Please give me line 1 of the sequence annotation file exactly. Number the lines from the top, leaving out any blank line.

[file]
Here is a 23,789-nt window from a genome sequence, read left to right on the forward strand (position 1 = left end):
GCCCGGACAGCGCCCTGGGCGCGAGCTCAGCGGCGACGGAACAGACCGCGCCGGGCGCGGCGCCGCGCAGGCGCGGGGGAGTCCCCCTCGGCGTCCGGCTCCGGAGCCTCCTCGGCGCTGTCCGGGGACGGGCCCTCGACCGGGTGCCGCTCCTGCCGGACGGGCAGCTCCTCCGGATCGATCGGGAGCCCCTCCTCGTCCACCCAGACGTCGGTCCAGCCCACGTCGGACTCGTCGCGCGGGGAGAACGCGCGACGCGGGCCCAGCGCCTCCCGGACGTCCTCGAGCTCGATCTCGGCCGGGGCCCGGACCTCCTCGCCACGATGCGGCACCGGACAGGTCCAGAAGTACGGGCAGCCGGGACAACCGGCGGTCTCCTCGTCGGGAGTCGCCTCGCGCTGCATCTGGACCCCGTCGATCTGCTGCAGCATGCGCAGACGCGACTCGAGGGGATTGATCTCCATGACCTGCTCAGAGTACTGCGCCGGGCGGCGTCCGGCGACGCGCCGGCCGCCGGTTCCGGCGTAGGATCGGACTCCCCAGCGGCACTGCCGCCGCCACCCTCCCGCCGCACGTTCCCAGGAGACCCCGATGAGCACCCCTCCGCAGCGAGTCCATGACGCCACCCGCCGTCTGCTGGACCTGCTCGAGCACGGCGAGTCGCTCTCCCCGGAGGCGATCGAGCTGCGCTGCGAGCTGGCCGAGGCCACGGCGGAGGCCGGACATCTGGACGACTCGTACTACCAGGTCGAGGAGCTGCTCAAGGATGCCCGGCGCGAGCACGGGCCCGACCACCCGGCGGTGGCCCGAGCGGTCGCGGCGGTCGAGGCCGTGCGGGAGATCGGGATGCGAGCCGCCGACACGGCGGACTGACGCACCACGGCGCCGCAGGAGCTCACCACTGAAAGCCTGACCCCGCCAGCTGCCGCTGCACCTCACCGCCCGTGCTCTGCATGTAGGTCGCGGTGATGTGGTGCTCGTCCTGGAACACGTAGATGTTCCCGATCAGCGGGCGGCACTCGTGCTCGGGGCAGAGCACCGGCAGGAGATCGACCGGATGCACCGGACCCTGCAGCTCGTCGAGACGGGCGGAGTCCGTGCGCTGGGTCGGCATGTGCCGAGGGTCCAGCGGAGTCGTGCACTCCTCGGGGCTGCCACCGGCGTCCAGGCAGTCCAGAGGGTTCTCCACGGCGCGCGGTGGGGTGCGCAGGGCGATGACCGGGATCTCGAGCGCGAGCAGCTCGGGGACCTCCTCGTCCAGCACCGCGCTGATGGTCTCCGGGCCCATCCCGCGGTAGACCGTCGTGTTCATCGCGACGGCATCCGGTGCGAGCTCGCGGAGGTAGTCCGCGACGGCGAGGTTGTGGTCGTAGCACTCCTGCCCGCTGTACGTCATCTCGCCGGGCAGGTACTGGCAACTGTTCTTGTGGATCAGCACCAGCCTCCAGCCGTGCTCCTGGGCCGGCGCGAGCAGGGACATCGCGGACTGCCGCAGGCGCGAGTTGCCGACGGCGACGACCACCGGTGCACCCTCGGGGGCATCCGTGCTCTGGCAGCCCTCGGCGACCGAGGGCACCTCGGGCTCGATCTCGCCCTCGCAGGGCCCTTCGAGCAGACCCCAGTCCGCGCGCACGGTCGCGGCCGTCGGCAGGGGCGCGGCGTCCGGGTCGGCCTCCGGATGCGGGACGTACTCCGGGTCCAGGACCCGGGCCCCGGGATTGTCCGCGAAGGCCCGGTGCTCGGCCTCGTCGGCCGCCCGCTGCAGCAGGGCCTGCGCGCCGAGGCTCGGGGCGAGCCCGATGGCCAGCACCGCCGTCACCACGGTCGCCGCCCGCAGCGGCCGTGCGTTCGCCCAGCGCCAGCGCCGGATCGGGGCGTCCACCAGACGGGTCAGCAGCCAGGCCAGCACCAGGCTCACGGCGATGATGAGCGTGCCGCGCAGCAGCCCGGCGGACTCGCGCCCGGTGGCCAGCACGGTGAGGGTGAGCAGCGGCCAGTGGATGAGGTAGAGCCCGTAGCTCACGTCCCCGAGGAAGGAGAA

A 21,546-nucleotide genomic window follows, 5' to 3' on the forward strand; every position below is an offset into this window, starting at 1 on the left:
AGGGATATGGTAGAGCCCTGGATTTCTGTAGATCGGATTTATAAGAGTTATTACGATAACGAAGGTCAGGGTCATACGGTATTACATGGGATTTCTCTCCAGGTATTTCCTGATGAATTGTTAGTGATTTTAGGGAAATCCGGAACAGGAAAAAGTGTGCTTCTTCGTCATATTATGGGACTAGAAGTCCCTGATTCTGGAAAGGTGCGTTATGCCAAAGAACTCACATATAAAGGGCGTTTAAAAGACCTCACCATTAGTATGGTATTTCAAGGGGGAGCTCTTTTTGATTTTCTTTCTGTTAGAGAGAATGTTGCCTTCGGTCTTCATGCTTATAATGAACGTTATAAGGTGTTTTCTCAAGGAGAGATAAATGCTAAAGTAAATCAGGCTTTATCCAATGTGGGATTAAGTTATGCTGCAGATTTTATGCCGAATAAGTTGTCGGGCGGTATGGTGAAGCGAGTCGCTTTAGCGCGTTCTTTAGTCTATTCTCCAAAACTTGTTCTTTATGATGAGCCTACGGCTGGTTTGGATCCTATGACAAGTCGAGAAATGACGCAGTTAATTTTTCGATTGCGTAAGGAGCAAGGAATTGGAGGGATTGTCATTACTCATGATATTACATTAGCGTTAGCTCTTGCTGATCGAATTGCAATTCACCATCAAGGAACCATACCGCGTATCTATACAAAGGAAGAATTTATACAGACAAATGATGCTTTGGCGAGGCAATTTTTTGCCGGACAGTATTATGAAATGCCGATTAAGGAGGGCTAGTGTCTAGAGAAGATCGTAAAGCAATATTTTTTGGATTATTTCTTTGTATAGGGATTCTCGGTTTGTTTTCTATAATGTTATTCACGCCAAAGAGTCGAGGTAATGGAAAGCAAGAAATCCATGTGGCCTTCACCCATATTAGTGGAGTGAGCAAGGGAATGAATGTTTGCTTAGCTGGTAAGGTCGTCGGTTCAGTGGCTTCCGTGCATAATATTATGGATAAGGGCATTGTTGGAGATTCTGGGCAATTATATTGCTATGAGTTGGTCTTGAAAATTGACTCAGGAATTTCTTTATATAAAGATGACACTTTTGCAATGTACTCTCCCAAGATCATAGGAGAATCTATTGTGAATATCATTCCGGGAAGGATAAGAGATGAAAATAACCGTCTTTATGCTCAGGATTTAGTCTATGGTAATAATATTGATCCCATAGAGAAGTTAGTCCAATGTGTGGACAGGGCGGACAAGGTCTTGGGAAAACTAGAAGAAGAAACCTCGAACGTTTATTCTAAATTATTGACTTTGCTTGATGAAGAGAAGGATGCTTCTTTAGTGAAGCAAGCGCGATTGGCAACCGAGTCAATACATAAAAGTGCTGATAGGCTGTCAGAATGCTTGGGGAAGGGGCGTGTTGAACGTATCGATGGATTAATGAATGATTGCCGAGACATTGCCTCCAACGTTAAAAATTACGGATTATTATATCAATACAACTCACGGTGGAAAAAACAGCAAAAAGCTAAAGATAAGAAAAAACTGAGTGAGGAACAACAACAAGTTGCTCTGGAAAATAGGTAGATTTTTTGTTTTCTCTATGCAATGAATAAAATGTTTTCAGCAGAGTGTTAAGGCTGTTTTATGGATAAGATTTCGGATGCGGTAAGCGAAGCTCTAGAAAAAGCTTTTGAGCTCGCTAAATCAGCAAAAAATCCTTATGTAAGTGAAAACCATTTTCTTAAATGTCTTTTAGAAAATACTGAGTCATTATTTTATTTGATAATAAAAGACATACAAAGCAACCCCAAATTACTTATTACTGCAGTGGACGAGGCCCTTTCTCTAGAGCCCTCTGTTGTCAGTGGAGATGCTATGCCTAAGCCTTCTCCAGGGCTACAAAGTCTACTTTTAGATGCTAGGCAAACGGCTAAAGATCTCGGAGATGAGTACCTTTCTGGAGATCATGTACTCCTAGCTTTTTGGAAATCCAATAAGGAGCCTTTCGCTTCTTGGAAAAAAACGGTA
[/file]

Here is a 23,789-nt window from a genome sequence, read left to right on the forward strand (position 1 = left end):